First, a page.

11 |
Computational schemes for solving large-scale problems in extended linearquadratic programming
- Rockafellar
- 1990
(Show Context)
Citation Context ...gh dimensional. These models raise new computational challenges and possibilities. A foundation for numerical schemes in large-scale extended linear-quadratic programming has been laid in Rockafellar =-=[6]-=- and elaborated for problems in multistage format in Rockafellar [7]. The emphasis in [6] is on basic finite-envelope methods, which use duality in generating envelope approximations to the primal and... |

6 |
Methods for quadratic programming: a survey
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- 1983
(Show Context)
Citation Context ...ly if ū solves (P) and ¯v solves (Q), or equivalently, f(ū) = g(¯v). Current numerical methods in standard quadratic programming, and the somewhat more general area of linear complementarity problems =-=[10]-=-, where U = lR n +, V = lR m + , and Q is not necessarily the zero matrix, are surveyed by Lin and Pang [11]. Other efforts in recent times have been made by Ye and Tse [12], Monteiro and Adler [13], ... |

5 |
Modified proximal point algorithm for extended linear-quadratic programming
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(Show Context)
Citation Context ... character and relate to a host of primal-dual procedures in extended linearquadratic programming besides the ones developed here, cf. [1], [2], [6]. In particular, such questions are taken up in Zhu =-=[20]-=-. The supposition that line searches can be carried out exactly is an expedient to allow us to concentrate on more important matters for now. It is also in keeping with the exploration of finite termi... |

4 | Large-scale extended linear-quadratic programming and multistage optimization
- Rockafellar
- 1991
(Show Context)
Citation Context ...) instead of just projected gradients. These unprojected gradients are available through (1.11) and (1.12) (also (1.15) or (1.16)), and for multistage optimization problems in the pattern laid out in =-=[7]-=- they can still be calculated without having to invoke the gigantic R matrix. An earlier version of Algorithm 2 that we worked with did use the projected gradients exclusively, and it performed simila... |

3 |
An implementation of the Lagrangian finite generation method
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- 1988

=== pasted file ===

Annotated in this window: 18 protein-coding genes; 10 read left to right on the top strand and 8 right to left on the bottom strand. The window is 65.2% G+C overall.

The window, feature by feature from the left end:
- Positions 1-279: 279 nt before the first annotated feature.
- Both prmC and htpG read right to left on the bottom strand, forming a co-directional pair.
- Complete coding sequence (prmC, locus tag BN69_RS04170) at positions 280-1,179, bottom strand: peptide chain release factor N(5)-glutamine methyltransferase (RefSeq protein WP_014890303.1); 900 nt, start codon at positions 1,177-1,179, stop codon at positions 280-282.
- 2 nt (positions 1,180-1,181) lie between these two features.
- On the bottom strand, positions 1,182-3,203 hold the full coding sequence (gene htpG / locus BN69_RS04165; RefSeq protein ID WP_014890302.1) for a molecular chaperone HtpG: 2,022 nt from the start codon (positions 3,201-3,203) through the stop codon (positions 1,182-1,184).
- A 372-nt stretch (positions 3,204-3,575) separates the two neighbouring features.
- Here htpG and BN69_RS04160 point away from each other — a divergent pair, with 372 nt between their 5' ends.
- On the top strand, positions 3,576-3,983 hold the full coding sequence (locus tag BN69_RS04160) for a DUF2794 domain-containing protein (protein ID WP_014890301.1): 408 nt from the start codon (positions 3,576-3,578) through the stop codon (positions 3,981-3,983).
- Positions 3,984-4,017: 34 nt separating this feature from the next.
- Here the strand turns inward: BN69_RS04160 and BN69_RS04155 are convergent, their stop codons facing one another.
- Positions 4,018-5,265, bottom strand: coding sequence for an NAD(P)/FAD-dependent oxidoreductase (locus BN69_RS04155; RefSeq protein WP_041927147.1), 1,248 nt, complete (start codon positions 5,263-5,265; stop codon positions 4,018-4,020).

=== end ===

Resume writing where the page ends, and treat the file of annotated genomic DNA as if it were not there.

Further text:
(Show Context)
Citation Context ... finite sequence of separate minimizations or maximizations of the Lagrangian. These methods generalize the one originally proposed in [1] for two-stage stochastic programming and implemented by King =-=[8]-=- and Wagner [9]. They center *Received by the editors December ???, 1990; accepted for publication (in revised form) ??? ???, 1992. This work was supported in part by AFOSR grants 87-0281 and 89-0081 ... |

3 |
Stochastic Programming with Recourse Applied to Groundwater Quality Management, doctoral dissertation
- Wagner
- 1988
(Show Context)
Citation Context ...e of separate minimizations or maximizations of the Lagrangian. These methods generalize the one originally proposed in [1] for two-stage stochastic programming and implemented by King [8] and Wagner =-=[9]-=-. They center *Received by the editors December ???, 1990; accepted for publication (in revised form) ??? ???, 1992. This work was supported in part by AFOSR grants 87-0281 and 89-0081 and NSF grants ... |

1 |
A generalized approach to linear-quadratic programming
- Rockafellar
- 1986
(Show Context)
Citation Context ...ets in [1], [2], first used the concept in two-stage stochastic programming, where the primal dimension is low but the dual dimension is high. It was developed further in its own right in Rockafellar =-=[3]-=-, [4], and carried in the latter paper to the context of continuous-time optimal control. Discrete-time problems of optimal control, both deterministic and stochastic (i.e., multistage stochastic prog... |

1 |
with introduction by R.T. Rockafellar), DYNFGM: Dynamic Finite Generation
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- 1989
(Show Context)
Citation Context ...tructure enables us to use special routines in calculating f(u) and F (u), and on the other hand g(v) and G(v) [7]. For this purpose, and in implementing BFEM, we rely on code written by S. E. Wright =-=[25]-=- at the University of Washington. The problems have been obtained as discretized versions of certain continuoustime problems of extended linear-quadratic optimal control of the kind developed in Rocka... |